Monday Question – Are You Willing To Go Vintage?

Are you looking for vintage perfumes for reformulation reasons?

Or are you sticking to readily available current formulas?

Where do you find your vintage perfumes?

Is “going vintage” worth it, in your opinion?

My Answer:

I’m debating that issue with myself for some time now. On the one hand, I don’t like the fact that looking for a vintage perfume is a risky business and it is never guaranteed you will get what you want, or if you do, whether you will get it again. Will I be able to just use such a treasure? Or will I be afraid to touch it? Which, in the end, is a waste of money, because I might just as easily stare at an empty, but beautiful baccarat flacon and spray a current formula with abandon.

On the other hand, I am unhappy when I read, this or that perfume are shadows of their former selves. Well, I do not want to smell the shadow, I’d like the real thing.

For example, I really like my current formulation EdT of Guerlain Vol de Nuit (at least, I think it is a current formulation, because in fact I don’t know from what year my bottle hails, and when major reformulations have taken place. See, what I mean, it gets complicated from the start.), but I hear the vintage version, especially in the perfume concentration is something so much better. Of course, I would like to smell “so much better”!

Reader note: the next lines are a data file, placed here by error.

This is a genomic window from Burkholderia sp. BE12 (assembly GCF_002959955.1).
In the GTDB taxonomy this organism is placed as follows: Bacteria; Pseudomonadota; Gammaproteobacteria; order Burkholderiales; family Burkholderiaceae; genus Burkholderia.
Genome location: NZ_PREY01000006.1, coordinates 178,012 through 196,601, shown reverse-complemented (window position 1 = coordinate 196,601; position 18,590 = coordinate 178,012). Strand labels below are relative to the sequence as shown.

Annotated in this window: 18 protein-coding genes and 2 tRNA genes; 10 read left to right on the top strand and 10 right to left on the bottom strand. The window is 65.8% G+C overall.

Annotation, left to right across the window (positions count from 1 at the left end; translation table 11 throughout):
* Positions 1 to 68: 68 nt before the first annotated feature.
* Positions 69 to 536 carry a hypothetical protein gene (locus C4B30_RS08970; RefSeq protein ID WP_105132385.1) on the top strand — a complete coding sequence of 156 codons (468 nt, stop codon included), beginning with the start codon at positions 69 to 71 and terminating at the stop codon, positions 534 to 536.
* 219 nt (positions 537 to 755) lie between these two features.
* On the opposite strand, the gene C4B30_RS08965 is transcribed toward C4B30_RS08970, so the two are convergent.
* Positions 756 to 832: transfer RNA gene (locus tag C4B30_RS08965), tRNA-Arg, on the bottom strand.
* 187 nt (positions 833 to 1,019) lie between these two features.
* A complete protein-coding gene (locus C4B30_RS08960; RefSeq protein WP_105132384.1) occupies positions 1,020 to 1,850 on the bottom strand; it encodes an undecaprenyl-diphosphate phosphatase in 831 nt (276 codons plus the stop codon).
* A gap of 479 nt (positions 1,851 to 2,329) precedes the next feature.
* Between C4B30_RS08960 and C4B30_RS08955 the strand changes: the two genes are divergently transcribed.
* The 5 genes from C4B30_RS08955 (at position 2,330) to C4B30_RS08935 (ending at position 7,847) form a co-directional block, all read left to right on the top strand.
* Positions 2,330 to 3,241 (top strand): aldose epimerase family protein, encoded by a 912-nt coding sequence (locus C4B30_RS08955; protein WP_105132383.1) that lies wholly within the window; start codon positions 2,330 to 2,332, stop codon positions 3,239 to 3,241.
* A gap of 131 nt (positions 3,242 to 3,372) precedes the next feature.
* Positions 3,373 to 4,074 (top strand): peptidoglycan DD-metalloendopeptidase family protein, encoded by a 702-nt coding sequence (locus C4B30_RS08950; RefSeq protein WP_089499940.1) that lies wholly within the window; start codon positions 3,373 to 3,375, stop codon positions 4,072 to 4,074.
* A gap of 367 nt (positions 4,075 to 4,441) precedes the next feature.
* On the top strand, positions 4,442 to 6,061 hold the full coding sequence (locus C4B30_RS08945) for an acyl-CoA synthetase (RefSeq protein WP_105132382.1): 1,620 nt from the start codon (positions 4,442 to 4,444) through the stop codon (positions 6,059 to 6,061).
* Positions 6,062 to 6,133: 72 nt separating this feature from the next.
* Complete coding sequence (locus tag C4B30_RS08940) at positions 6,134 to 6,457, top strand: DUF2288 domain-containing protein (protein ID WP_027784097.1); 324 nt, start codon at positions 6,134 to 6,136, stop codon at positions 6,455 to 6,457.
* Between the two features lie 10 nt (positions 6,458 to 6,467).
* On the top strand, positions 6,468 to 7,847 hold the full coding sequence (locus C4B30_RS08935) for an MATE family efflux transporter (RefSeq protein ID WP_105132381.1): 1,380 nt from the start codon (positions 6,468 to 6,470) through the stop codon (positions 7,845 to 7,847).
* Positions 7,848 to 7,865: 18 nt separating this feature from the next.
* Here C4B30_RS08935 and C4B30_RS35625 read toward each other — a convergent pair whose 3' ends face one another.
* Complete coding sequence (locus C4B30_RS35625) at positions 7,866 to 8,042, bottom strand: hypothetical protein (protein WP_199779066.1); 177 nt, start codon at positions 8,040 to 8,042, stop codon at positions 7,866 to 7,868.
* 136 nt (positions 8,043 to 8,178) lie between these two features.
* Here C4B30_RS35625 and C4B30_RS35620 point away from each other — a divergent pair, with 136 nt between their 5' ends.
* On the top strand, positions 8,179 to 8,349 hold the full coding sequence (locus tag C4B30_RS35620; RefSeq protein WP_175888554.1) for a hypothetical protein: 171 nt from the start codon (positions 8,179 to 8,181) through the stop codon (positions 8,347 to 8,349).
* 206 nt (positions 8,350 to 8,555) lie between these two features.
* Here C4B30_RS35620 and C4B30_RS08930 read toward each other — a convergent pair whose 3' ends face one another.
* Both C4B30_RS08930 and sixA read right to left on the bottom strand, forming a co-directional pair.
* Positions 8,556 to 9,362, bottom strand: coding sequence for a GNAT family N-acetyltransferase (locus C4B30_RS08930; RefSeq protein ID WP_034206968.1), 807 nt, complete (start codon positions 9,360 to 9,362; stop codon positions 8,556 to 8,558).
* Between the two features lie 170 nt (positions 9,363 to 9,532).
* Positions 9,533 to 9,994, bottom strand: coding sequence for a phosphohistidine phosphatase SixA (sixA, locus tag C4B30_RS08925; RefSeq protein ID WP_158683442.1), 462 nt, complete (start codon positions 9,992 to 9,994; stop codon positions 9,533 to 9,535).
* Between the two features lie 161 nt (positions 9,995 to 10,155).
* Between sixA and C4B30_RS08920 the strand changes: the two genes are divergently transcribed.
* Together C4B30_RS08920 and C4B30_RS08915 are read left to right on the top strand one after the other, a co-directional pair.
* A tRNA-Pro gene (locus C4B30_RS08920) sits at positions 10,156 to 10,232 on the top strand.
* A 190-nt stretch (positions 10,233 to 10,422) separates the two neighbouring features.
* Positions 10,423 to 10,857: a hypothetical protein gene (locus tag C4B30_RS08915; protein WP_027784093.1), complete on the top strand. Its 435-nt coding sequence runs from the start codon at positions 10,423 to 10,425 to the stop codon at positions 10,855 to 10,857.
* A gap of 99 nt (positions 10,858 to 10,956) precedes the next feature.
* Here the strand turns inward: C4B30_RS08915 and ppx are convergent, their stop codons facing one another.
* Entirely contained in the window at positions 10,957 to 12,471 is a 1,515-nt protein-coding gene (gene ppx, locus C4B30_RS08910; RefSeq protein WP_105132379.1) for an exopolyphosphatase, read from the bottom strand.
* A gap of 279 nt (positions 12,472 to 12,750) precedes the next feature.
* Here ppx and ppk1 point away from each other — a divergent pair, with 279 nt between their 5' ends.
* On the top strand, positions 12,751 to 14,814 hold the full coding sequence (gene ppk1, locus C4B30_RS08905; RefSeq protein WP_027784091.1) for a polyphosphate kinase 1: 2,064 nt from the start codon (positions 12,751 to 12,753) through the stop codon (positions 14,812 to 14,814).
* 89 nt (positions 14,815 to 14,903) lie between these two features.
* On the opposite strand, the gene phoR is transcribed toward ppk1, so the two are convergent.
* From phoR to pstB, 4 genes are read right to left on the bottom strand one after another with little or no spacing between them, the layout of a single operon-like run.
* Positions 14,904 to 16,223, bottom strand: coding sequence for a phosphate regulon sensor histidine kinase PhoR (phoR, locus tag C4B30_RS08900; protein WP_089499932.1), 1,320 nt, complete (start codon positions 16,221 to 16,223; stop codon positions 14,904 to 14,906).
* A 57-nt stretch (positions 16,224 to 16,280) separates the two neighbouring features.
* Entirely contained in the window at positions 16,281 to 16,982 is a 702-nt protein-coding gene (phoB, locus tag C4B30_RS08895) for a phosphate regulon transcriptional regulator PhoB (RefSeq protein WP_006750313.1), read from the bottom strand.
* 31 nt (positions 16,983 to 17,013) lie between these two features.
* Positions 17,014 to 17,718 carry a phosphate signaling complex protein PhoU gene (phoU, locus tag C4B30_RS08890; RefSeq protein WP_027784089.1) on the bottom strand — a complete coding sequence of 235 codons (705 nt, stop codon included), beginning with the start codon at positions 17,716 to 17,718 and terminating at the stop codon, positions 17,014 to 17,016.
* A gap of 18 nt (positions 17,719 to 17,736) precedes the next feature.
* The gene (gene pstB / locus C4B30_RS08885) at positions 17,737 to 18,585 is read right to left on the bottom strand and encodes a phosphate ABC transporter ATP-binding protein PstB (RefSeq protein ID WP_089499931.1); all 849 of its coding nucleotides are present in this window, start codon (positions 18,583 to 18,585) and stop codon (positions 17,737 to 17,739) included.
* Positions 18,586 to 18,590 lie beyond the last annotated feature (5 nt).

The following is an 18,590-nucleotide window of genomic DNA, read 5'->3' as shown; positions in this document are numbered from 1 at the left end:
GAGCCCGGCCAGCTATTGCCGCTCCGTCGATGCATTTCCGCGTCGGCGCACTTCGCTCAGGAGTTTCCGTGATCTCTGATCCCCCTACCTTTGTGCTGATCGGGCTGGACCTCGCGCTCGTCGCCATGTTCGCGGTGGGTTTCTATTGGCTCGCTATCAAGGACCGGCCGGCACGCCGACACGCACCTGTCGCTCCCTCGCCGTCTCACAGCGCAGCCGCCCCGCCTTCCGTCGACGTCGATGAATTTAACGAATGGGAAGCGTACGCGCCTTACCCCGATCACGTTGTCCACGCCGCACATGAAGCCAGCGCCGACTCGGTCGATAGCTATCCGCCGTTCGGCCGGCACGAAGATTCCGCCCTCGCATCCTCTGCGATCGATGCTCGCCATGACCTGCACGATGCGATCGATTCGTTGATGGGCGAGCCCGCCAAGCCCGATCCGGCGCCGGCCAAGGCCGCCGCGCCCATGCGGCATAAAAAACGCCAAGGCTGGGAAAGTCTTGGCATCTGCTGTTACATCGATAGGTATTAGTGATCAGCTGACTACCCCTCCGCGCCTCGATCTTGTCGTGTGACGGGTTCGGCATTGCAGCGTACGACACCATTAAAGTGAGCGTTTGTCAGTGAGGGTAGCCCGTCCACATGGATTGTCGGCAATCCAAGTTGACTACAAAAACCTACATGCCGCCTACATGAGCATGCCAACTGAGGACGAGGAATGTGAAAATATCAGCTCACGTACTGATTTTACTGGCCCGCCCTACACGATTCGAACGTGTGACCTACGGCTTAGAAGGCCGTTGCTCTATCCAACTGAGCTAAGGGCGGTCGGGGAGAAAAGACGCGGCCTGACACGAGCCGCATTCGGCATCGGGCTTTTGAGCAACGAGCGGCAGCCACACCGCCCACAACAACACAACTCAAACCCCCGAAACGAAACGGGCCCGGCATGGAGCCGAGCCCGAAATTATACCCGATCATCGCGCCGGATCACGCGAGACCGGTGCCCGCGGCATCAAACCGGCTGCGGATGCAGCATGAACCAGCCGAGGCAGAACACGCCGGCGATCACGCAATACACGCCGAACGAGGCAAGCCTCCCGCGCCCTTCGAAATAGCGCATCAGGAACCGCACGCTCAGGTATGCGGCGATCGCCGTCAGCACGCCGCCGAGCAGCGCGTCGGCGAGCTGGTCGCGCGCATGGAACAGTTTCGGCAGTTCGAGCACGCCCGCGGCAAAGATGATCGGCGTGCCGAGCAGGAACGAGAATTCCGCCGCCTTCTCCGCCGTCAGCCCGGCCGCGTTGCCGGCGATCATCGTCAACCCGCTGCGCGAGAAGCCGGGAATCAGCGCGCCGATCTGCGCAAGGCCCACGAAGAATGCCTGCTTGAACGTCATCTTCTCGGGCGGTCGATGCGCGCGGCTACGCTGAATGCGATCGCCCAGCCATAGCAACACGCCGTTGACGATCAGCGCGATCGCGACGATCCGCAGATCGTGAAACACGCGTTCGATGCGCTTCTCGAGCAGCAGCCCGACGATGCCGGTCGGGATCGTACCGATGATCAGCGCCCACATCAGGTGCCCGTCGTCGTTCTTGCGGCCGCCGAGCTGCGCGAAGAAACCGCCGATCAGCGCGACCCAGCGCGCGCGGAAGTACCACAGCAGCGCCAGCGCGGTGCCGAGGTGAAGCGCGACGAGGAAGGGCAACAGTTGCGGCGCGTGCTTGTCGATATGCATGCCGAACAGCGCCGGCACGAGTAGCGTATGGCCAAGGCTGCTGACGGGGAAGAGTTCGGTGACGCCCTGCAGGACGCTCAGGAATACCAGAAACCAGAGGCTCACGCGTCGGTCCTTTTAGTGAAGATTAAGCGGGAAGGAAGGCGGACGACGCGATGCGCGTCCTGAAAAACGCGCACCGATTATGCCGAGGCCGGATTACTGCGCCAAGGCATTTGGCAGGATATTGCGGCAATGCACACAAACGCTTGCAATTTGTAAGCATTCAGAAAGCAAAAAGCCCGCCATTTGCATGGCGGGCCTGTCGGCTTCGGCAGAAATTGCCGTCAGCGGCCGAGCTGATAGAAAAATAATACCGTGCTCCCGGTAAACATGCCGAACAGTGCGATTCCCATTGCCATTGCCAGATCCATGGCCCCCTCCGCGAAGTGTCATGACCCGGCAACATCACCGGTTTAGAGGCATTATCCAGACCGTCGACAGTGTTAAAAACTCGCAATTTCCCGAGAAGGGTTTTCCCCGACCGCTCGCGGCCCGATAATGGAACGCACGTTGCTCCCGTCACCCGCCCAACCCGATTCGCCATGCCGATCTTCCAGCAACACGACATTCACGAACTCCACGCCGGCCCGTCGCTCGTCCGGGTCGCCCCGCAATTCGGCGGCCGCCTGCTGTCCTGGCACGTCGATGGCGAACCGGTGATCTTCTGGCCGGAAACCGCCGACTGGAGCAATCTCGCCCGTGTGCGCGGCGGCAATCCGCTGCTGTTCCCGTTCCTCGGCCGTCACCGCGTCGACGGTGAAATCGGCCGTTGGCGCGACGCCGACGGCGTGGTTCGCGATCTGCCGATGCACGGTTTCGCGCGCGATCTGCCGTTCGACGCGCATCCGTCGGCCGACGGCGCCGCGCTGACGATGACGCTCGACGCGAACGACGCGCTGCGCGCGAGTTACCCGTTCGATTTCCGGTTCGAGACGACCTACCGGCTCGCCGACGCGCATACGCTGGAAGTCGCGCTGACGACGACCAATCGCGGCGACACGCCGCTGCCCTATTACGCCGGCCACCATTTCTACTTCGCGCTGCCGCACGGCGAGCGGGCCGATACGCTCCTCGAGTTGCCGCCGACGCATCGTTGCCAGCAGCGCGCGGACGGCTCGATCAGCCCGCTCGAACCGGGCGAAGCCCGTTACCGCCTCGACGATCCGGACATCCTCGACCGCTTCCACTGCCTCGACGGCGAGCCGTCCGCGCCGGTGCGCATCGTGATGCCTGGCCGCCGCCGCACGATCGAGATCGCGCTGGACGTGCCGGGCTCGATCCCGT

But I wouldn’t know where to start, the vintage market, especially here in Europe seems like a secret society to me.

Do I risk to trust an ebay seller who might have not the slightest idea? Do I pay premium prices for a decant of a vintage perfume, that leaves me without the coveted bottle?

What are your thoughts on the matter?

How did you come by your vintage treasures?

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55 Responses to Monday Question – Are You Willing To Go Vintage?

  1. civava says:

    Certainly I would like to try vintages. Very, very much. I also know that I’ve tried many of them when I was younger but I hadn’t been mature enough to appreciate them. I would be very satisfied just to be able to try and compare. I have already given up to the idea of posessing one. Just because it is so hard to get this stuff and you never know what you actually have. And I’m not experienced enough to talk about anything vintage I guess. I would buy from reliable source, but in Europe, like you’ve said is dark Middle Ages. And becouse those things are rather expensive I’ll stick to the current versions. Maybe, maybe, if something gets in my hand just accidentially for some resonable money I would buy it.

  2. Undina says: